An extensive study of rape survivors in Congo shows that 60 per cent were gang raped by armed men and more than half of assaults took place in the supposed safety of the family home at night, often in the presence of the victim’s husband and children.
The study, released today by Oxfam and Harvard University’s Humanitarian Initiative, found that while the majority of rapists were either soldiers or militiamen, there was a shocking 17-fold increase in rapes carried out by civilians between 2004 and 2008.
‘Rape of this scale and brutality is scandalous, said Krista Riddley, a deputy director of policy and advocacy at Oxfam. ‘This is a wake-up call at a time when plans are being discussed for UN peacekeepers to leave the country. The situation is not secure if a woman can’t even sleep safely in her own bed at night. The report shows when and where women are attacked, and why peacekeepers must continue to play a vital role in creating security until the Congolese government is better able to keep its civilians from harm.
The UN Security Council will visit DR Congo this weekend, with the council set to renew the UN peacekeepers mandate in May.
The study shows that 56 per cent of assaults were carried out in the family home by armed men, while 16 per cent took place in fields and almost 15 per cent in the forest. Fifty-seven per cent of assaults were carried out at night. Sexual slavery was also reported, affecting 12 per cent of the women in the sample, with some women being held captive for years.
The report is based on information collected from 4,311 rape victims who were treated in Panzi hospital in South Kivu province over a four-year period.
‘Panzi is the only hospital of its kind in South Kivu, which is home to some five million people, Riddley said. ‘Many women from rural areas cannot make the journey and often die from the complications associated with brutal rape. Rich country donors together with the Congolese government need to radically increase the medical services available for survivors of sexual violence in Congo’s remote towns and villages. Every woman should be able to get the treatment that she needs.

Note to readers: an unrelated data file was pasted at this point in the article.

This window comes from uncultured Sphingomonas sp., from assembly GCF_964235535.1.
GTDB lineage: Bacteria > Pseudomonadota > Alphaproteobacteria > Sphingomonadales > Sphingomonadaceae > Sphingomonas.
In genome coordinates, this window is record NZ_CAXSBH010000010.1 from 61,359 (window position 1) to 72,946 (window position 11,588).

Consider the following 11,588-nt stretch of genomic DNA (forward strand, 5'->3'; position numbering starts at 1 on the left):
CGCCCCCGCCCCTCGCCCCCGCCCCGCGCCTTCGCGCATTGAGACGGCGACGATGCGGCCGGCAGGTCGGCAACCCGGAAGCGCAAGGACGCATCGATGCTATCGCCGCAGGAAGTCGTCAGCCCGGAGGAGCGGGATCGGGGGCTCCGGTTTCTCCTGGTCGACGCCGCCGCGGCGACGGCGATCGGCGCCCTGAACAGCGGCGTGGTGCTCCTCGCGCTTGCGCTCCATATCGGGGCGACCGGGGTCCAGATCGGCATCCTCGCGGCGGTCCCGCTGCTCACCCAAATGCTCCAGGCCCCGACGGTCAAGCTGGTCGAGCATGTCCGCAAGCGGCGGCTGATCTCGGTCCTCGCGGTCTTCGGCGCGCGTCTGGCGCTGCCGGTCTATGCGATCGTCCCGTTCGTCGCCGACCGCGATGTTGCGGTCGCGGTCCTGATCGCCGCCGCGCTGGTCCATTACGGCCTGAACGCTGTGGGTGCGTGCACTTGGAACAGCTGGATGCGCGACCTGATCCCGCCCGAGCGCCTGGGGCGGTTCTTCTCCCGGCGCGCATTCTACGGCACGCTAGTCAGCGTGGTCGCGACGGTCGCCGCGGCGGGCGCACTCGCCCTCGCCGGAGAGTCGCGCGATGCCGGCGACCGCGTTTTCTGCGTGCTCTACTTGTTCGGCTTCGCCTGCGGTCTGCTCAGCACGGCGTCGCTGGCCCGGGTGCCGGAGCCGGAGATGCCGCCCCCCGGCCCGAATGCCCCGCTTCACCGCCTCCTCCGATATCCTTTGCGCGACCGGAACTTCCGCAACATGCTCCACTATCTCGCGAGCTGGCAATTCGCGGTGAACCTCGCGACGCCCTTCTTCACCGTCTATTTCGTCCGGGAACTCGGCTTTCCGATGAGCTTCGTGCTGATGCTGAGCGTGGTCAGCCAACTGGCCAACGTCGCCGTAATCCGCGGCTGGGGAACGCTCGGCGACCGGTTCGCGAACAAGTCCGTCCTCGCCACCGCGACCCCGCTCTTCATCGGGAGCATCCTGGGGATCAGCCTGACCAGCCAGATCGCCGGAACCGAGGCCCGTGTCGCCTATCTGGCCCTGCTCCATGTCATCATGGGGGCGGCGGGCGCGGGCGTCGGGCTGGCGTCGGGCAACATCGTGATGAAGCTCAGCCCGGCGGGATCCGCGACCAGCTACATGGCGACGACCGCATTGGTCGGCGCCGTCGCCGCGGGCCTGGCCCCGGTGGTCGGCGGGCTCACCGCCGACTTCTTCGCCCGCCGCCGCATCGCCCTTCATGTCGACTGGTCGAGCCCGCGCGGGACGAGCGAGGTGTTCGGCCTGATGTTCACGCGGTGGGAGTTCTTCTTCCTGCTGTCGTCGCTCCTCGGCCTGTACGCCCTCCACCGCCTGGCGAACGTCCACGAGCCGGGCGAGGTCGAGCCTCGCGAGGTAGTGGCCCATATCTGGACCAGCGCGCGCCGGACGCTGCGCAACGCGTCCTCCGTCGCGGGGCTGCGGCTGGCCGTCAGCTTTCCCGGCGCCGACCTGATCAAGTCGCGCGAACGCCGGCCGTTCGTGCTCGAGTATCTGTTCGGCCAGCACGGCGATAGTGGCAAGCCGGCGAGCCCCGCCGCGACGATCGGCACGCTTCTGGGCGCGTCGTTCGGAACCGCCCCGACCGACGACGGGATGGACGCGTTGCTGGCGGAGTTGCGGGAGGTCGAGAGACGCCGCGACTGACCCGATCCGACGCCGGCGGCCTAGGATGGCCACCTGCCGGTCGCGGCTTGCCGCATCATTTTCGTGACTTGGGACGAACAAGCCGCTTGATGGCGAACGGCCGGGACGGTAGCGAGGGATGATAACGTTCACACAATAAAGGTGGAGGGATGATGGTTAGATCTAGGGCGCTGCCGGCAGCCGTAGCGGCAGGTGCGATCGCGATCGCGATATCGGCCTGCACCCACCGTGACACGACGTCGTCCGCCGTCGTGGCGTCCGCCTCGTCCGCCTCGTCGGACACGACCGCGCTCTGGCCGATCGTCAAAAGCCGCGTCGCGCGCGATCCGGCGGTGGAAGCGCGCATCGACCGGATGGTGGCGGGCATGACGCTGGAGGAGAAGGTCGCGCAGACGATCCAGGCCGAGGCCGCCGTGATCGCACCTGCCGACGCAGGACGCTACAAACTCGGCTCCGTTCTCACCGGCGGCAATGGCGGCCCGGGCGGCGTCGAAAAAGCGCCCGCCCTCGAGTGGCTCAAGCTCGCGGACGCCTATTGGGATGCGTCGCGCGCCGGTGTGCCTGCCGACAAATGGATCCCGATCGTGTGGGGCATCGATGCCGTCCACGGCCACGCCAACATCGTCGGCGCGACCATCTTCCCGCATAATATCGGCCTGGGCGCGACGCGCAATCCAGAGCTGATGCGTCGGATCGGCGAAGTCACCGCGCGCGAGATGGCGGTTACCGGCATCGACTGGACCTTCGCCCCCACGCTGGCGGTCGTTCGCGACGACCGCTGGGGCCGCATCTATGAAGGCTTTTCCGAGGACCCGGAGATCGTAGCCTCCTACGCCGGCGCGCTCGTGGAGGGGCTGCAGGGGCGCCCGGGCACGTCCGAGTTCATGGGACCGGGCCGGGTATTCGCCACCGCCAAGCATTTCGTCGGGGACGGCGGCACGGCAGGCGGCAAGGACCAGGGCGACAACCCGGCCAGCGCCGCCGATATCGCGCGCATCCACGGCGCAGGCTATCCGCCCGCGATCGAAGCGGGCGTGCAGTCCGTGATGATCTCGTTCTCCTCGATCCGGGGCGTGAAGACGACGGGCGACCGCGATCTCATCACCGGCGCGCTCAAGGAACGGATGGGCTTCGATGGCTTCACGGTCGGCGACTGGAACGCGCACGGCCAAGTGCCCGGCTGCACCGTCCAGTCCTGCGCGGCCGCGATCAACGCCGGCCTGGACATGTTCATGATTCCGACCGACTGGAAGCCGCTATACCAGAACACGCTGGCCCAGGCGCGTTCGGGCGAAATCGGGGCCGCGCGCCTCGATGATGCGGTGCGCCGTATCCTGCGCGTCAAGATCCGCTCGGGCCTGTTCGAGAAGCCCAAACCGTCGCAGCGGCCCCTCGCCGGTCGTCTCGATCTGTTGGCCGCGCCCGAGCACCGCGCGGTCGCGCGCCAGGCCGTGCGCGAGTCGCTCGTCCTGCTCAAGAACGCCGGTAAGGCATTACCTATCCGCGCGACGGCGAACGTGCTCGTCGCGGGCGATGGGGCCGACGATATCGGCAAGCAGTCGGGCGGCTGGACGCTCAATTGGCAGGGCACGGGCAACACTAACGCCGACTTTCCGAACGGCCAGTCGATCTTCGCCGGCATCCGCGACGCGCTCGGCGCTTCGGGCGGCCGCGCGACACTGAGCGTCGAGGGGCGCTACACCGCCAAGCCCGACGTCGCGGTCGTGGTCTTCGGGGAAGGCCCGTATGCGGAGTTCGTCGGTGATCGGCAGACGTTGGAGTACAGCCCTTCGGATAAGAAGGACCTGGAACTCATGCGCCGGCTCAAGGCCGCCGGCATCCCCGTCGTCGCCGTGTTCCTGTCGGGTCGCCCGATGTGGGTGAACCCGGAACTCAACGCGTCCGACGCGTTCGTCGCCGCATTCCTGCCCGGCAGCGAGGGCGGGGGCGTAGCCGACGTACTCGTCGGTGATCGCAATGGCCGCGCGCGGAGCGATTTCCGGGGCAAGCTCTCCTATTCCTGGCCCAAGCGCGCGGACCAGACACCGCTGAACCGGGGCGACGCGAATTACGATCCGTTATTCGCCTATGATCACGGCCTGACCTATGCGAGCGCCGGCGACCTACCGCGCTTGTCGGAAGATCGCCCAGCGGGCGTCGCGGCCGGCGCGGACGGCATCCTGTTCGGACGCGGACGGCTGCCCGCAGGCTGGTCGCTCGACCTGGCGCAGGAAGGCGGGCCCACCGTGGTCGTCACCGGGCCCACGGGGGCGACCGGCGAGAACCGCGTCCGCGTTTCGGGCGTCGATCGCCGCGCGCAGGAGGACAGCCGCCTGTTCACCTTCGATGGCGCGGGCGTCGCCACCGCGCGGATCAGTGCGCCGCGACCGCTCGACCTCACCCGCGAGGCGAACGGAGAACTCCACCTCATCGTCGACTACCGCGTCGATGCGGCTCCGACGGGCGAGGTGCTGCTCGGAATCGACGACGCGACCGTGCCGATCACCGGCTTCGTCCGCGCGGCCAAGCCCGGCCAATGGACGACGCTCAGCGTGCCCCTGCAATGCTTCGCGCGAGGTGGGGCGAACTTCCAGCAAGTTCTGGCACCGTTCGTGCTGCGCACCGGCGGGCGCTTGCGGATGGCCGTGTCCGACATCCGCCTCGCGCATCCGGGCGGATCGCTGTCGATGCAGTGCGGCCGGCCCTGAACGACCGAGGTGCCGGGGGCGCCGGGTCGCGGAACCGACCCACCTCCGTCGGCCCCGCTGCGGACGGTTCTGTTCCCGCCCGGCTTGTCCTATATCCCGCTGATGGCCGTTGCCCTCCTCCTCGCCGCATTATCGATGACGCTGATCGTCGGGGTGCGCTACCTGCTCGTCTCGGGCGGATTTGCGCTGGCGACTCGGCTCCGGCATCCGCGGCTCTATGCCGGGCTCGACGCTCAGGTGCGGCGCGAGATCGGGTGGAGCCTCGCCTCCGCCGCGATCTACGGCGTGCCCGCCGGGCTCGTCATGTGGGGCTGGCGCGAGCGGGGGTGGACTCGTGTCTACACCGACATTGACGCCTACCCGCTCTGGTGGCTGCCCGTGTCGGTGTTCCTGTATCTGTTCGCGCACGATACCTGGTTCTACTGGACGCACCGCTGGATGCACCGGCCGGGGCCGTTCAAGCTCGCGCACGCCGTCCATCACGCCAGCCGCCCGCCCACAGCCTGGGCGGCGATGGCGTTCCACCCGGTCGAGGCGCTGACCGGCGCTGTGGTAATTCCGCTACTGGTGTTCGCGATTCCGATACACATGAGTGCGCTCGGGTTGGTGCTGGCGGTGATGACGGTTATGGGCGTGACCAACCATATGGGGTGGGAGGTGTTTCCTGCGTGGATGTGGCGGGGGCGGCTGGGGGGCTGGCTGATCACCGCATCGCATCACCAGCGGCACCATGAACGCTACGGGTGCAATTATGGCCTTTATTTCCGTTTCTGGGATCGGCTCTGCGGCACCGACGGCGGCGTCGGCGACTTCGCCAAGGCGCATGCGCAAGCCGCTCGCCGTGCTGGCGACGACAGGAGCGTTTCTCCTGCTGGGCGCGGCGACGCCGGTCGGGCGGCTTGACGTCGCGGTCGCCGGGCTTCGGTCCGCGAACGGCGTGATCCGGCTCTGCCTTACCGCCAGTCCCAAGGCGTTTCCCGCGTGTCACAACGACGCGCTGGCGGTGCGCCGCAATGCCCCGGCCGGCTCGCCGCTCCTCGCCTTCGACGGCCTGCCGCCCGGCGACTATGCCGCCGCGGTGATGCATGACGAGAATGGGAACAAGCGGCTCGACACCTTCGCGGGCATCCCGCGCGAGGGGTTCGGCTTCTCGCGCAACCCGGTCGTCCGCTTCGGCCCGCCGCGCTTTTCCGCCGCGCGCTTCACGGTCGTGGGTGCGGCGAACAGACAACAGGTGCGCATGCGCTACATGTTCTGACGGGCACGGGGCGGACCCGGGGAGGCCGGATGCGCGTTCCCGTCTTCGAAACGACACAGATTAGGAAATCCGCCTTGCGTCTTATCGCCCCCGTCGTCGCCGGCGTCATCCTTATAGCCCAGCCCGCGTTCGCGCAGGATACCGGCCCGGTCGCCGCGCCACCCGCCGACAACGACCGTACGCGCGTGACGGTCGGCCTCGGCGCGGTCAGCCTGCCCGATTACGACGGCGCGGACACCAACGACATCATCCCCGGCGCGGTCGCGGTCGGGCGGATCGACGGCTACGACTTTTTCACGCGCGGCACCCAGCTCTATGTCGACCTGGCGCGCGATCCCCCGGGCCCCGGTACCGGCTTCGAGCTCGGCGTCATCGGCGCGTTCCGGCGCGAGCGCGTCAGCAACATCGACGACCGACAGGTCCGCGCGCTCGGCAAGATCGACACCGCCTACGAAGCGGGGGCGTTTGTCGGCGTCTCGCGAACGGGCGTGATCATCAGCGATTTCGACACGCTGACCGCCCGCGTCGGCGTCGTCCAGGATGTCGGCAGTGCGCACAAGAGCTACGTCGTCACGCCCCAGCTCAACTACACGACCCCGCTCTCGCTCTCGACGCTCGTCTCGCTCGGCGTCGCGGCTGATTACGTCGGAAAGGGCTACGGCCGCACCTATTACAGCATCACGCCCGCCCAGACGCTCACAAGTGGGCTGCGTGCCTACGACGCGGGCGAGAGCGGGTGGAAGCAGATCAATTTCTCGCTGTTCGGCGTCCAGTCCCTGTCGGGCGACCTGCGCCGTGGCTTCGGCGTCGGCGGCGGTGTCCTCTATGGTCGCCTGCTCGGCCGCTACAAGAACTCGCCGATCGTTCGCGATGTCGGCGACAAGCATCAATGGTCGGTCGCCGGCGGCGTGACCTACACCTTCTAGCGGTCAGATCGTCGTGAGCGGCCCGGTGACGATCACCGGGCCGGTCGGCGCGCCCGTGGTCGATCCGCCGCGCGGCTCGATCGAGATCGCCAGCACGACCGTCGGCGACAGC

The report found that rape spiked during military activities, so given the ongoing offensives against militia groups in eastern Congo, the report has real relevance for the situation in DRC today. More than 5,000 people were raped in South Kivu in 2009.
The report illustrates the stigma women suffer after rape and the problems they face getting medical care. Less than one per cent of women were accompanied at the hospital by their husbands; nine per cent had been abandoned by their spouse. One in three women came alone.
This stigma leads to delays in seeking treatment, with only 12 per cent of the women coming to Panzi hospital within a month of the assault. Very few women came for treatment in time to prevent HIV infection and many women left it years before seeking medical care. More than half of women left it for more than a year before seeking treatment, with a significant number leaving it more than three years.
The research found that fewer than one per cent of rapes were perpetrated by civilians in 2004 but by 2008, that proportion had gone up to 38 per cent.
Susan Bartels, the study’s lead researcher from the Harvard Humanitarian Initiative said: ‘This study confirms what has only been reported anecdotally until now: that sexual violence has become more normal’ in civilian life in Congo. The scale of rape during years of war has made this crime seem more acceptable. Although Congo has one of the most progressive laws on rape in Africa, few rapists are prosecuted. The law must be enforced and justice put within reach of survivors.
The report calls on the Congolese government and the international community to:
* Increase provision of medical care for survivors of sexual violence, particularly in rural areas. The easier it is to get help locally, the more likely women will be to get timely support for HIV and the more able they will be to manage the risk of others finding out. Stigma remains a significant barrier to accessing care following sexual violence.